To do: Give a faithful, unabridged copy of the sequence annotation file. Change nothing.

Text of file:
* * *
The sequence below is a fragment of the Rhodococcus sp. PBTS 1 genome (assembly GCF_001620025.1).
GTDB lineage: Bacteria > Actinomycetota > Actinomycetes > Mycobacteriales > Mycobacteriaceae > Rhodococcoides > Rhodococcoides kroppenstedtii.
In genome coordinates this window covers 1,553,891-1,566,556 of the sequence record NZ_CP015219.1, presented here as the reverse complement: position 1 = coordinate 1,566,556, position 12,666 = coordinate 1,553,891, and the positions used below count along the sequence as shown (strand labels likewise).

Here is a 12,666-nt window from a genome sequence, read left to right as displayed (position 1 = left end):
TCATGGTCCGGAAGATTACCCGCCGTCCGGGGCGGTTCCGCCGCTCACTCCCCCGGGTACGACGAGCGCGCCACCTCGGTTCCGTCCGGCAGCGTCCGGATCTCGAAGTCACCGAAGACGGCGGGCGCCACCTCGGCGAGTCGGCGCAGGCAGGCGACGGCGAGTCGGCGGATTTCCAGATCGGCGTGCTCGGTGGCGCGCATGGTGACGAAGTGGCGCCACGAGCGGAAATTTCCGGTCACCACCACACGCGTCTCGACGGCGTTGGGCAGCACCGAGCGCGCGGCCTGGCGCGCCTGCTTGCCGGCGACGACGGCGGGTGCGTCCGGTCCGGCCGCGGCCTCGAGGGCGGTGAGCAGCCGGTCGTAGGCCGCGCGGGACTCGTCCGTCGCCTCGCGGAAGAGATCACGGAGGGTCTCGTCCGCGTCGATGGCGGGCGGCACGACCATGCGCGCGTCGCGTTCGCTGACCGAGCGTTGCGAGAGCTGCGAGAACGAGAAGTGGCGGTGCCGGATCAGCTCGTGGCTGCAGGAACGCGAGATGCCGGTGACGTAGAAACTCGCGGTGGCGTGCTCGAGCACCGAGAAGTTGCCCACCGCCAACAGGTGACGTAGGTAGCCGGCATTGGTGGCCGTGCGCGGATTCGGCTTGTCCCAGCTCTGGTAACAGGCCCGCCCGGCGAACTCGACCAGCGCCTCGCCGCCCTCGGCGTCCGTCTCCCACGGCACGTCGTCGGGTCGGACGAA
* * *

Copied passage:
The sequence below is a fragment of the Rhodococcus sp. PBTS 1 genome (assembly GCF_001620025.1).
GTDB lineage: Bacteria > Actinomycetota > Actinomycetes > Mycobacteriales > Mycobacteriaceae > Rhodococcoides > Rhodococcoides kroppenstedtii.
In genome coordinates this window covers 1,553,891-1,566,556 of the sequence record NZ_CP015219.1, presented here as the reverse complement: position 1 = coordinate 1,566,556, position 12,666 = coordinate 1,553,891, and the positions used below count along the sequence as shown (strand labels likewise).

Here is a 12,666-nt window from a genome sequence, read left to right as displayed (position 1 = left end):
TCATGGTCCGGAAGATTACCCGCCGTCCGGGGCGGTTCCGCCGCTCACTCCCCCGGGTACGACGAGCGCGCCACCTCGGTTCCGTCCGGCAGCGTCCGGATCTCGAAGTCACCGAAGACGGCGGGCGCCACCTCGGCGAGTCGGCGCAGGCAGGCGACGGCGAGTCGGCGGATTTCCAGATCGGCGTGCTCGGTGGCGCGCATGGTGACGAAGTGGCGCCACGAGCGGAAATTTCCGGTCACCACCACACGCGTCTCGACGGCGTTGGGCAGCACCGAGCGCGCGGCCTGGCGCGCCTGCTTGCCGGCGACGACGGCGGGTGCGTCCGGTCCGGCCGCGGCCTCGAGGGCGGTGAGCAGCCGGTCGTAGGCCGCGCGGGACTCGTCCGTCGCCTCGCGGAAGAGATCACGGAGGGTCTCGTCCGCGTCGATGGCGGGCGGCACGACCATGCGCGCGTCGCGTTCGCTGACCGAGCGTTGCGAGAGCTGCGAGAACGAGAAGTGGCGGTGCCGGATCAGCTCGTGGCTGCAGGAACGCGAGATGCCGGTGACGTAGAAACTCGCGGTGGCGTGCTCGAGCACCGAGAAGTTGCCCACCGCCAACAGGTGACGTAGGTAGCCGGCATTGGTGGCCGTGCGCGGATTCGGCTTGTCCCAGCTCTGGTAACAGGCCCGCCCGGCGAACTCGACCAGCGCCTCGCCGCCCTCGGCGTCCGTCTCCCACGGCACGTCGTCGGGTCGGACGAA